After many months of keeping his counsel, Ezequiel Mosquera hit out in several directions as he confirmed that he will appeal to the Court of Arbitration for Sport against the two-year ban imposed on him after hydroxyethyl starch (HES) was detected in his sample at the 2010 Vuelta a España. Mosquera also indicated that he is likely to take action in Spain’s civil courts.
Xacobeo Galicia pulls the plug
Speaking at a lengthy and lively press conference in his home town of Teo in the north-western Spanish province of Galicia, Mosquera suggested that an example has been made of him for political reasons.
He said that the fact that hydroxethyl starch may be used as a masking agent for EPO had clouded the judgement of those overseeing his case and claimed this had reached the extent where the arguments made by his defence team were simply ignored when the final ruling on his case was made last week in Madrid.
"They had it in for me," he said. "It’s impossible for them to reach the point where they have sanctioned me without saying where this substance has come from. Hydroxethyl starch is not a masking agent, that’s an invention."
Mosquera said that "they had knives out for me" and compared his treatment with that of Alberto Contador following his positive test at the 2010 Tour de France for clenbuterol. He pointed out that Contador had received the support of Spain’s outgoing prime minister, José Luis Rodríguez Zapatero, as well as his newly-elected successor, Mariano Rajoy. "I’d like to know whether Alberto Contador would have received the same support had he had the same problem."
During a press conference that lasted more than an hour and a half, Mosquera saved most of his ire for the Spanish federation that handed out his sentence and the Galician regional government, which backed the Xacobeo-Galicia team for which he rode in 2010.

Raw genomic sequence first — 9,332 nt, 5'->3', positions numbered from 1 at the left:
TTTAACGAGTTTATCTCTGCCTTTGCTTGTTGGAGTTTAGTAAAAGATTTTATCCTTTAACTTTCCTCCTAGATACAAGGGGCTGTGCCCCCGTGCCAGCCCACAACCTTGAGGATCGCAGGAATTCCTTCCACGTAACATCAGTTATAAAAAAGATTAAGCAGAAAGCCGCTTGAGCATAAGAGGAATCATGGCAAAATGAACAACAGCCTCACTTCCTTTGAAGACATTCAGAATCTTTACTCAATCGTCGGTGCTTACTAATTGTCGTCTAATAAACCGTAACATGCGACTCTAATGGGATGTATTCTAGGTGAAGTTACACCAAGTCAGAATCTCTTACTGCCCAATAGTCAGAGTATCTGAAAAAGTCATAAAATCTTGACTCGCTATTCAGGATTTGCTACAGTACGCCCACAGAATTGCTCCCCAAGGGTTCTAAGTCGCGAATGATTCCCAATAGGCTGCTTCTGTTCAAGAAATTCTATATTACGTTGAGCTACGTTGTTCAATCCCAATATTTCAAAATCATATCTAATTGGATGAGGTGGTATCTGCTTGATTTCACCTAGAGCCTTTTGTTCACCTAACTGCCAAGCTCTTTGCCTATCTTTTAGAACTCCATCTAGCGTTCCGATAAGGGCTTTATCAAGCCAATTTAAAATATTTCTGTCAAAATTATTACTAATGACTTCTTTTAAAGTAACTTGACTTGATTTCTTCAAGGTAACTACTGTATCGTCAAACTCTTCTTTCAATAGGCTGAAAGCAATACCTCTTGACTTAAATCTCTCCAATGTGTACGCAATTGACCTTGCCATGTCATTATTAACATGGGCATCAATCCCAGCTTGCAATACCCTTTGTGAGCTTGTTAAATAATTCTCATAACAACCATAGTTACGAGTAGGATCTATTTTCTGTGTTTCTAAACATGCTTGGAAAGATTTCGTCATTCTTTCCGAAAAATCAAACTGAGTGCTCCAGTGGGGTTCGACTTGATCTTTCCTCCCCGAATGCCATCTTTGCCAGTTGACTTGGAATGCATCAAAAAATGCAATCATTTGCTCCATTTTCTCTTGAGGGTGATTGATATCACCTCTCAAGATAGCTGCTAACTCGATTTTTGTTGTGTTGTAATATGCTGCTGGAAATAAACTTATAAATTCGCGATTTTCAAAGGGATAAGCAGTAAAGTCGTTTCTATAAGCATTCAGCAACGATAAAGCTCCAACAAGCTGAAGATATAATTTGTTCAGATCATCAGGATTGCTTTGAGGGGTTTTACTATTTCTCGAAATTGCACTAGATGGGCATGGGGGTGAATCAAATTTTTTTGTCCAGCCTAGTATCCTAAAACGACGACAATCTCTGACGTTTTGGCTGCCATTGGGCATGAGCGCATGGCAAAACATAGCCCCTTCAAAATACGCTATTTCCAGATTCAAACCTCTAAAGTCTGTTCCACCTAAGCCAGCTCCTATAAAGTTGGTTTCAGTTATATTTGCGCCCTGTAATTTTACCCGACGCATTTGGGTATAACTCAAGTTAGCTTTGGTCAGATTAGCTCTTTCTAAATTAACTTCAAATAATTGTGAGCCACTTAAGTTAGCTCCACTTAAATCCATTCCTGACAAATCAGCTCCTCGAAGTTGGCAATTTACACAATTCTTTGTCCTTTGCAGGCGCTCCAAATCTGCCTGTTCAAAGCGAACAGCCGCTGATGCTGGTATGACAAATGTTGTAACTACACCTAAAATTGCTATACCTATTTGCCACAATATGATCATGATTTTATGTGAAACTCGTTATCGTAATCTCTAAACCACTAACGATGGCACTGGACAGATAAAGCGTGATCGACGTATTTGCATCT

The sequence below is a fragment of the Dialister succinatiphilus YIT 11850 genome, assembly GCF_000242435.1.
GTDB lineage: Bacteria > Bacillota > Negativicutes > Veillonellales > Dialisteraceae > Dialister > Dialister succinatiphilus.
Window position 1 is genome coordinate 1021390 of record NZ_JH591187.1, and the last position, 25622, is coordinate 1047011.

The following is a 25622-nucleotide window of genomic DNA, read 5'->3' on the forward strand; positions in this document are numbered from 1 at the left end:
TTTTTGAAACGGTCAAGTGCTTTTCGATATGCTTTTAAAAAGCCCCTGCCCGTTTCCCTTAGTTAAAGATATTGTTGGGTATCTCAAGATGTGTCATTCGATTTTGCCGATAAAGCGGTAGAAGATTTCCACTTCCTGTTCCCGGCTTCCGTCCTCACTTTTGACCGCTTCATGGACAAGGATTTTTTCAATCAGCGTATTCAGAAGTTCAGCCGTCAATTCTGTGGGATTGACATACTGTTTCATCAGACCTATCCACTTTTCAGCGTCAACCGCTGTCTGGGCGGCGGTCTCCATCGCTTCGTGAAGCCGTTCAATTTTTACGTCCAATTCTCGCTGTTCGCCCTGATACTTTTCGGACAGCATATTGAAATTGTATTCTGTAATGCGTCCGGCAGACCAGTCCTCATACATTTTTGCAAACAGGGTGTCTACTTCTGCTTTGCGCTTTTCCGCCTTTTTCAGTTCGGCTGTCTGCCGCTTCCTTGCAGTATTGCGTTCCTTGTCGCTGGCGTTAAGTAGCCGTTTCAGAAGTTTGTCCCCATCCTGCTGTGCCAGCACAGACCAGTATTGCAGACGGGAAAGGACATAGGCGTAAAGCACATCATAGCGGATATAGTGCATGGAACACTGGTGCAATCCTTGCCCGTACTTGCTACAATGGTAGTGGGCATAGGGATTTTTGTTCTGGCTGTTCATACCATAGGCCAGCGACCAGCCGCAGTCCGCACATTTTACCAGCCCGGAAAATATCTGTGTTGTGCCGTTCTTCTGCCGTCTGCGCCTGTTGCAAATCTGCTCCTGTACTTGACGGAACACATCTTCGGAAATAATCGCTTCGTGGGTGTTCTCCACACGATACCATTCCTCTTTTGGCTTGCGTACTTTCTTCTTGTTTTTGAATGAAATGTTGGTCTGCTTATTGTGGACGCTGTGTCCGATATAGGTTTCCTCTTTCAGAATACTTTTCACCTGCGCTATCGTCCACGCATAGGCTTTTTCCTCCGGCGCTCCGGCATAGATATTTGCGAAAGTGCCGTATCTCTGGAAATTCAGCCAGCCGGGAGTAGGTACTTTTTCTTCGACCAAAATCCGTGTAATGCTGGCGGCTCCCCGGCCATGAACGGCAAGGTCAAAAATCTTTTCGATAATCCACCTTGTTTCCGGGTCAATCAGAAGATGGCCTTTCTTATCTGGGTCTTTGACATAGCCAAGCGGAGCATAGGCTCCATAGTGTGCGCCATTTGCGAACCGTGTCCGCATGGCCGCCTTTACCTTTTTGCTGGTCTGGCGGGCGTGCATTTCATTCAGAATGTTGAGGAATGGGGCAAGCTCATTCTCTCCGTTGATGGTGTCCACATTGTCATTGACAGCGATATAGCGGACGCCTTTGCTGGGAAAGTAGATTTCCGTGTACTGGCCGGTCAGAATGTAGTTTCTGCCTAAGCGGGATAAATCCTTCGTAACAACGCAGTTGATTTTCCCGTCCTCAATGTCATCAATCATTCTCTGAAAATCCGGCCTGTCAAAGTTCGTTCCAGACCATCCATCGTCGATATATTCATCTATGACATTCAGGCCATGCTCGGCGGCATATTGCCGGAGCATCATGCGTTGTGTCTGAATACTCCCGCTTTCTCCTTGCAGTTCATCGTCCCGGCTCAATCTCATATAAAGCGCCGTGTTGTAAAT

He criticised Spanish federation president Carlos Castaño because, claimed Mosquera, he had said that the rider would not be sanctioned if EPO was not detected in his samples. He speculated that his guilty verdict was the result of the fact that he rode "for a small team that had competed against the big ones".
He also accused José Ramón Lete Lasa, Galicia’s secretary-general for sport and one of the main driving forces behind the Xacobeo team, of wanting to sink him in the sporting sense via what he alleged was an orchestrated campaign in the media.
He claimed that Lete had "asked that a hard line be taken" because Mosquera had "caused a lot of damage in Galicia". Alluding to Lete, Mosquera stated: "In the end the only person to turn their back on me was him and that was the straw that broke the camel’s back of all this garbage. Of all the blows that I’ve received, this was the one I was least expecting."
Mosquera’s agent, Juan Campos, alleged that Lete’s attitude towards the rider could have an economic motive as the Galician cycling federation still owes him an "important" amount of money. "I don’t know if this gentleman, Lete, is looking to gain something from this, but it is strange that the head of sport in Galicia was making a doing of manoeuvring in Madrid," added Campos.
Mosquera’s lawyer, Ignacio Arroyo, confirmed a further blow for the rider when he revealed that his two-year ban is set to run from the date of its announcement last week and will not cover any of the 14 months that Mosquera has spent out of racing since his positive test was announced. Initially suspended by Xacobeo, Mosquera was signed by Vacansoleil, but the Dutch team decided against allowing him to race until his case was resolved.
Peter Cossins has written about professional cycling since 1993 and is a contributing editor to Procycling. He is the author of The Monuments: The Grit and the Glory of Cycling's Greatest One-Day Races (Bloomsbury, March 2014) and has translated Christophe Bassons' autobiography, A Clean Break (Bloomsbury, July 2014).
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